Emergency Medical Care in New York created a new division to provide telemedicine services to area nursing homes. “The doctor sees the patient through Skype, and the nurse on the other end takes the patient’s vital signs and manages the webcam to help the doctor evaluate the patient. We have even seen patients through the Skype app on our tablets,” says Dr. Steve Okhravi, the company’s CEO and founder. “This is a very promising venture for us.”

5 Lucrative Features

Use these built-in features of Skype to save — and make — money.

  1. Screen-sharing — Sharing your screen with a customer or colleague is free on Skype. Windows PC users can right-click during a video call on Share Your Screen. (Mac users simply click Share Screen.) Group screen sharing is available with Skype’s Premium service, $10/month. You can view presentations, do consultations, or collaborate on projects or upcoming assignments.
  2. Call recording — Skype doesn’t natively support call recording, but various third-party providers do. Record calls to save time and money on activities such as employee orientations, product introductions, or business meetings (for clients or staff members who were unable to attend in real time).
  3. Call forwarding — You can forward Skype calls to a second Skype contact for free. To send calls to your mobile phone, you will need to purchase Skype credits (2.3 cents per minute in the U.S.) or a one-, three-, or 12-month subscription. It doesn’t matter if your computer is on, the forwarding is handled on the back end by Skype.
  4. Remote monitoring — Use this feature to keep tabs on your office after hours while you’re out to make sure lights haven’t been left on or there hasn’t been a break-in. Here’s how: Set up two Skype accounts and, while logged in to your office account, set it to auto-answer any incoming calls, thus activating your webcam.
  5. Customer service — You can add a Skype button to your website to let customers and prospects contact you with a click of the mouse. This makes getting in touch with you quick and simple. You can talk them through service issues, address concerns about a purchase, or close the sale.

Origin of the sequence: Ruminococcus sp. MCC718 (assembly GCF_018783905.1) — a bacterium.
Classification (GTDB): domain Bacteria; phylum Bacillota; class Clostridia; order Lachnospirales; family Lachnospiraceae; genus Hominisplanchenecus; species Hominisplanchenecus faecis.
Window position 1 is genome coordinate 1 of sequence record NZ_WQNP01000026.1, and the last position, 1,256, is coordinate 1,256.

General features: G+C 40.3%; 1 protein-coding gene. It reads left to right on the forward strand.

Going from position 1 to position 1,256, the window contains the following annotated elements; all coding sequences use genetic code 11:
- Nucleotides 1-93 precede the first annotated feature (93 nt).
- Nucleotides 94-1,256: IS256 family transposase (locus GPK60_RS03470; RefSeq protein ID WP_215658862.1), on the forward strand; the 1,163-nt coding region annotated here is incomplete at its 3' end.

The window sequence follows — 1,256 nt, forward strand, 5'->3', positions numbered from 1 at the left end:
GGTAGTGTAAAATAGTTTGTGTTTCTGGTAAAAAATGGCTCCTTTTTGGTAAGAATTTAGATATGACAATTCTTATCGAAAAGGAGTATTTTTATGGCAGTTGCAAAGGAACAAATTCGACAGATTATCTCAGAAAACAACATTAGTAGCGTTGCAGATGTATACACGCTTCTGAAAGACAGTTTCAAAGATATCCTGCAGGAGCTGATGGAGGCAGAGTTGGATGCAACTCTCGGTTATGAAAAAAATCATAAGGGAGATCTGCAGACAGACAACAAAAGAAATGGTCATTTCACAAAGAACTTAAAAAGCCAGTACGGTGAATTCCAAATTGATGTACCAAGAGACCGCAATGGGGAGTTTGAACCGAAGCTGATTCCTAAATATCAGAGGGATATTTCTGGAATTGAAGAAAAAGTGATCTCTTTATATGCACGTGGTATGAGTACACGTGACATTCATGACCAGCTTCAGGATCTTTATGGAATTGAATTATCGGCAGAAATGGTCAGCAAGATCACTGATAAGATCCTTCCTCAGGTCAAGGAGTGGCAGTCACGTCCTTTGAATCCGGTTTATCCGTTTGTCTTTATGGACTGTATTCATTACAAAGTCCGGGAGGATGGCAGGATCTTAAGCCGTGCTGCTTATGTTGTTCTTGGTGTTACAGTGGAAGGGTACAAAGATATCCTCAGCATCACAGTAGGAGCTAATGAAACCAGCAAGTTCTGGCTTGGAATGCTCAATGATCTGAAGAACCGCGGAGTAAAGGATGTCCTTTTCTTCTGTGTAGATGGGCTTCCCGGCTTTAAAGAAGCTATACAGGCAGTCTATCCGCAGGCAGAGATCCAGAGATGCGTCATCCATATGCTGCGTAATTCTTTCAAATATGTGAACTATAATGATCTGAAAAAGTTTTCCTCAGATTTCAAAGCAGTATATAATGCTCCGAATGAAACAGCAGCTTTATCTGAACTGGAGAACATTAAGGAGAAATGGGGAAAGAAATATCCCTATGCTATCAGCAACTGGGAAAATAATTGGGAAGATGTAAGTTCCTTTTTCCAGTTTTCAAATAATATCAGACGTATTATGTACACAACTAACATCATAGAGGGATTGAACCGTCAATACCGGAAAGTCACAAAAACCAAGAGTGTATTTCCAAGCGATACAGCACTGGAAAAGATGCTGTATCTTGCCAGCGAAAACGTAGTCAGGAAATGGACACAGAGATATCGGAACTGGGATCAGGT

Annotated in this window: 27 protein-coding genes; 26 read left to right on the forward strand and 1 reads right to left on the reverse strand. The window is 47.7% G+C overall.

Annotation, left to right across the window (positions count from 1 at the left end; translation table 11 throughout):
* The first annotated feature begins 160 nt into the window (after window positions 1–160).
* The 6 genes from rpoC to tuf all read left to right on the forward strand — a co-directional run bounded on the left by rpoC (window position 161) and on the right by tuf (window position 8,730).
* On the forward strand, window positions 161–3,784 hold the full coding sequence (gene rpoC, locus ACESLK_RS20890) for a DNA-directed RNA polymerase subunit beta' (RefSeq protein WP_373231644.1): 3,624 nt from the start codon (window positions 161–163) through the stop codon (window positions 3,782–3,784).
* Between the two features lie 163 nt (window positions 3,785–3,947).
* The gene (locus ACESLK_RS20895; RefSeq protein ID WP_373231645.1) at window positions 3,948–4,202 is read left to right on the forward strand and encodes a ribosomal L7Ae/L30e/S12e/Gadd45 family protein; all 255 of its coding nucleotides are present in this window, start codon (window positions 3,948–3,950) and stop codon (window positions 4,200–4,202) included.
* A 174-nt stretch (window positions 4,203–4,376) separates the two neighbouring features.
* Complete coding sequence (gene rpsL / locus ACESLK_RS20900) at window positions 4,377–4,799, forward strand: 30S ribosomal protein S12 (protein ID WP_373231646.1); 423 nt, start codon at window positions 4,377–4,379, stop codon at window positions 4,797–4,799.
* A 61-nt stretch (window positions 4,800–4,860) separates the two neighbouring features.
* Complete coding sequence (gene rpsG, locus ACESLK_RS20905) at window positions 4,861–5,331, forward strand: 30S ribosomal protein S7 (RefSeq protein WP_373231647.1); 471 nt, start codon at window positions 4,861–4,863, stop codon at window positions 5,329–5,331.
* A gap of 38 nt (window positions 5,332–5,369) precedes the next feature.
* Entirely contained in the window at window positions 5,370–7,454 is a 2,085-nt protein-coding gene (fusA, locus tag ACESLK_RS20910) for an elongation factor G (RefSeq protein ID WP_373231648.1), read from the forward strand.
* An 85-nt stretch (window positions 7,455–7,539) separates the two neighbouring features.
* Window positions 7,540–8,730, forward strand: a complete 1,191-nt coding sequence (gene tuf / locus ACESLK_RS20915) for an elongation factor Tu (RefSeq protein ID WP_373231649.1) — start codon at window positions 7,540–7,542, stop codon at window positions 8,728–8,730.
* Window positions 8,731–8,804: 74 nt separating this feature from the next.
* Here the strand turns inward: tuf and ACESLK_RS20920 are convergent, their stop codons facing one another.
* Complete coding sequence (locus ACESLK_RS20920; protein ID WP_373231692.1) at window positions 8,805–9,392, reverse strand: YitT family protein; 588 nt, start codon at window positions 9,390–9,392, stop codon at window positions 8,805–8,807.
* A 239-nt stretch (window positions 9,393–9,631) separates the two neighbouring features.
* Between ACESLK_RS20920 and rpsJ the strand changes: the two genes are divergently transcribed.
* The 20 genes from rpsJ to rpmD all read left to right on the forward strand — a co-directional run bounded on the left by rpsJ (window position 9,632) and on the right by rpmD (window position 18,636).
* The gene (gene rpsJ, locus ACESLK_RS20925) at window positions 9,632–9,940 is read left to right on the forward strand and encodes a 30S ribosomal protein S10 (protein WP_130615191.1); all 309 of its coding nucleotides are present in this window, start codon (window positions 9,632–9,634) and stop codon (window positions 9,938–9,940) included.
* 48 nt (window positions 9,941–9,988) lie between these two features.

Read more: http://blog.intuit.com/marketing/skype-your-way-to-a-better-bottom-line/#ixzz2ziLB5nXJ

If you have questions about how to protect your small business assets, please  call your “trusted small business advisor” today.  We are only a phone call away – (727) 391-7373.

 

MARKETING YOUR BUSINESS

Is your business meeting a need in the market? The most successful businesses are those that are selling products or services to meet an unmet need that customers don’t know that they have or else currently isn’t being met by the competition. 

Do you have a written marketing plan? If not, let’s start by doing some strategic thinking. Your business should define its marketing mix.  This involves defining your “four P’s”:

1. Product – what is the product that you’re selling?  How is it different from the competition’s product or services?

2. Place – where will you offer and deliver your product or services? What is the specific time of day and year that work will be performed?

3. Price – how much will you charge for your services or products? Will your price cover all of your costs plus provide a profit? You should base your price on the amount that customers are willing to pay, not on the cost of providing the service or what your competitors are charging.

4. Promotion – how will you let your customers know about the products or services that you are offering to them. Several methods are available, and you should analyze the best method for your business.

 If you need help, please call us as your “trusted small business advisor.”  We are only a phone call away – (727) 391-7373.

TEN TIPS FOR RUNNING A SUCCESSFUL BUSINESS

1. Determine the type of business entity in which you will conduct your business. The major choices include: sole proprietorship, partnership, limited liability company or LLC, C corporation, S corporation, and not-for-profit organization.

2. Apply for your Federal Tax Identification number with the IRS.

3. Establish a separate bank account for your business.

4. Set up a business accounting system for your business. There are several to choose from but we recommed QuickBooks Pro software to meet your small business accounting, payroll, and financial reporting needs.  As an Advanced Certified QuickBooks ProAdvisor, we can help set this program up for you, train you on how to use it, and help you troubleshoot problems.

5. Set up the forms that you’ll need to track transactions such as invoices, purchase orders, estimates, and statements. These can be set up in QuickBooks Pro.

6. Check to make sure that you have all of the business licenses that you need.

7. Purchase business insurance to protect your financial investment.

8. Market your business through referrals, a website, social media, Internet advertising, and networking events.

9. Make quarterly estimated tax payments to the IRS throughout the year, especially if your business is a sole proprietorship, partnership, or an S corporation.

10. Value your time. Spend as much time as possible working “on” the business and not “in” the business.  Delegate and outsource tasks to experts and to your staff.

Linda A. Stortz, CPA, P.A. is a local CPA firm in Seminole, FL that provides accounting and QuickBooks solutions, tax return preparation services, and business advisory services to small businesses in the Tampa Bay, FL area. The firm specializes in advising small business owners to run a successful business. To find out more about our business services, please call us today at (727) 391-7373.